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News in Brief: Central London office take-up increases, family rental scheme approved

Words: Laura Edgar

A round-up of planning news: Tuesday 14 July, 2015

19 wind turbines approved in South Lanarkshire

Scottish energy minister Fergus Ewing has announced that a wind farm in Kennoxhead, South Lanarkshire, has received planning consent. PNE WIND UK Limited will construct 19 wind turbines in Kennoxhead, which will have a capacity of 64.6 megawatts. The company’s community energy commitment means the local community is likely to benefit from £8 million over the 25-year operating period, according to the Scottish Government. The money will be split between the South Lanarkshire Council Renewable Energy Fund and a dedicated local fund. Ewing said: “The wind farm in Kennoxhead will bring considerable benefits to the local community as well as having the capacity to power an estimated 30,208 homes. I am determined to ensure communities all over Scotland reap the benefit from renewable energy, which will help to reduce climate emissions.”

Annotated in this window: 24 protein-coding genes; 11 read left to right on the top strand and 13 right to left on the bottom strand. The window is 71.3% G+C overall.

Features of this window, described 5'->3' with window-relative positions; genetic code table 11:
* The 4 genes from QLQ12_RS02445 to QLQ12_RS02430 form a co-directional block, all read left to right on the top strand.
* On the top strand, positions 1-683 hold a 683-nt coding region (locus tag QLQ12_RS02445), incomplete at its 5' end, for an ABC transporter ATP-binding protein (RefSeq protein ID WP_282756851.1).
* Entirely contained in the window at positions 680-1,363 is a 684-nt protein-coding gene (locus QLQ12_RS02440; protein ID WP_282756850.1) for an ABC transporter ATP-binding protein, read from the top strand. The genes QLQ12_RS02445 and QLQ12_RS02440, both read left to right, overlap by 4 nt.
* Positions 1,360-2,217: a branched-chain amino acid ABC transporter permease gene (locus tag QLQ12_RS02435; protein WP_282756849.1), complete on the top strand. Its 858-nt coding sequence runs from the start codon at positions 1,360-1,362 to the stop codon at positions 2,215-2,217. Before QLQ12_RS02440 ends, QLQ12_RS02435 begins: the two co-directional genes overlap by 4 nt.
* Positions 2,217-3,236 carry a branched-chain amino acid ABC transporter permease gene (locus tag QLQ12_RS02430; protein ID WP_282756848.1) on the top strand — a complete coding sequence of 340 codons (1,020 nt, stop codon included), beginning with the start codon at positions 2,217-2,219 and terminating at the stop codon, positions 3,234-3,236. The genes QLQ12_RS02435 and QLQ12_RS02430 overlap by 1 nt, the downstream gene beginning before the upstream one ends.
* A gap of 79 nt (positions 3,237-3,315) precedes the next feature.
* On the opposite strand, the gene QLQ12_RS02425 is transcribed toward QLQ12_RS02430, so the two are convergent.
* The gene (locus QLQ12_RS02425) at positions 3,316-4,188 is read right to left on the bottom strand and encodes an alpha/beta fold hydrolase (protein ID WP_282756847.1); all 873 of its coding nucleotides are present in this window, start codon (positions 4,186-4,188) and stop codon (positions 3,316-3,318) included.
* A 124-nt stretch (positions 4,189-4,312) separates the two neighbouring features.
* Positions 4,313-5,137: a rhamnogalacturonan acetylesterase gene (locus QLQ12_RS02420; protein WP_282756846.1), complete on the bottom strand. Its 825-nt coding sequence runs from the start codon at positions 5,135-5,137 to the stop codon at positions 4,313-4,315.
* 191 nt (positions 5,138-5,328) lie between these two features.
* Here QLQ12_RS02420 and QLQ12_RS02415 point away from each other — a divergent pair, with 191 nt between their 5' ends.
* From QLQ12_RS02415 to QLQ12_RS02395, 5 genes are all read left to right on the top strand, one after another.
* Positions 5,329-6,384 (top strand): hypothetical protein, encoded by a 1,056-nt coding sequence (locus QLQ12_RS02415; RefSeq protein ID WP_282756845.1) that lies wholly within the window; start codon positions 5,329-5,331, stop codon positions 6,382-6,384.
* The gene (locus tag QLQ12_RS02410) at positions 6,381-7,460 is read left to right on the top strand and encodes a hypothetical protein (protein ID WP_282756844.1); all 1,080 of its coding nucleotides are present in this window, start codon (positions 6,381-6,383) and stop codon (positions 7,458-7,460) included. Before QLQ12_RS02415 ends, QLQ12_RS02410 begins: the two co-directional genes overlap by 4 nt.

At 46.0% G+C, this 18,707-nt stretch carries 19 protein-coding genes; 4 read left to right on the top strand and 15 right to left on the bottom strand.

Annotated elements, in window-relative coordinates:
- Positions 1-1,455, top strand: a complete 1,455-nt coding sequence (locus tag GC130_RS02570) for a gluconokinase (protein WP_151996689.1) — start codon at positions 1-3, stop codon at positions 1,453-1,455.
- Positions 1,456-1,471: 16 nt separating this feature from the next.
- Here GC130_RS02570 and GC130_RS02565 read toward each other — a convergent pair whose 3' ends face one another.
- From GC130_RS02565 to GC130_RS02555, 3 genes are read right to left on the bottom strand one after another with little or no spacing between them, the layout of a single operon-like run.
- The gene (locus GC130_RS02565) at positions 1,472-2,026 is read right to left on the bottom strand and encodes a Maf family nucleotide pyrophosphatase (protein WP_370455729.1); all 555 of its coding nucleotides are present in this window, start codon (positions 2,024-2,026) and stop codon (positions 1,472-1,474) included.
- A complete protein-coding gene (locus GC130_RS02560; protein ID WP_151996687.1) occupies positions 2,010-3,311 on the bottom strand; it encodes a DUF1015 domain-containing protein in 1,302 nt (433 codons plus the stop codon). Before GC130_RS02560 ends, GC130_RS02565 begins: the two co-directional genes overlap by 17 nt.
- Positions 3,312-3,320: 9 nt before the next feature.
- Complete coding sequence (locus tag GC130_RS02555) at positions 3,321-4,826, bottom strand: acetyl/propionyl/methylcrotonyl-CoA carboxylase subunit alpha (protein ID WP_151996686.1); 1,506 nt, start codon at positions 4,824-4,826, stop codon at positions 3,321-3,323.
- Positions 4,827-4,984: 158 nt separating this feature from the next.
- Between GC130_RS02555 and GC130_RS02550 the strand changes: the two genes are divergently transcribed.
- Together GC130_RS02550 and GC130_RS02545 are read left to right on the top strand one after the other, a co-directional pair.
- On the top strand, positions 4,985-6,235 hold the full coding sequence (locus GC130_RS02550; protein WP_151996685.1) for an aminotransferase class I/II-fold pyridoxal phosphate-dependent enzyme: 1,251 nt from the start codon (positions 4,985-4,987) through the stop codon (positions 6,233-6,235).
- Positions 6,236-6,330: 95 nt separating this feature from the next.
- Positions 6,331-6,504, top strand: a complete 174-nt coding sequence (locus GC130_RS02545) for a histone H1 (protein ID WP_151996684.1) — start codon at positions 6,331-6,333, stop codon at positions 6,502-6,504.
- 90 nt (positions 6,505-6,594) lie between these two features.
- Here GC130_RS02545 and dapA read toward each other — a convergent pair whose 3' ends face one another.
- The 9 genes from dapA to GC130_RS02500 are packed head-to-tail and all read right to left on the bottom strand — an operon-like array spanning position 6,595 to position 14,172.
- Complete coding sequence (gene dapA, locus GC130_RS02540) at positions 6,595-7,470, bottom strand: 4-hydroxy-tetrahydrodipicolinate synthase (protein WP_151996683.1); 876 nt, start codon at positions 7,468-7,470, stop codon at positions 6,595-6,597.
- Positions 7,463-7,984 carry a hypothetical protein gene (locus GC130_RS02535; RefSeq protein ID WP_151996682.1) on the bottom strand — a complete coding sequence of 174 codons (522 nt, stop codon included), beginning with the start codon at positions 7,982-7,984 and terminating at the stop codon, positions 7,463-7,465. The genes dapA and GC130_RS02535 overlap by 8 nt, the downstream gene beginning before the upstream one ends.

Central London office take-up increases by 50 per cent

Lettings at the Queen Elizabeth Olympic Park and Google’s decision to expand further into King’s Cross has boosted Q2 central London office take-up by nearly 50 per cent, according to research by BNP Paribas Estate. The research also suggested that there were office vacancy rates of 3.9 per cent in the West End and 5.7 per cent in the City.

Family rental scheme approved

A planning application by Essential Living for a scheme designed for family renters has been granted planning permission by the Royal Borough of Greenwich Council. The development, Creekside Wharf, will comprise of 249 homes across two buildings designed by Assael Architecture. The scheme is the first designed for families. In addition to the “large family apartments”, the site will feature an “array of intuitively designed internal and external amenity spaces will offer renters the chance to experience a genuinely new style of community living”.

£45m River Hull flood defence plan

The River Hull Advisory Board has approved £45 million worth of flood defence measures, including using the Hull tidal barrier during prolonged rainfall and removing sunken ships. Upgrading pumping station and raising river banks has also been recommended. Graham Stuart, board chairman, said failing to invest in flood defences may result in damages of £3.4 billion.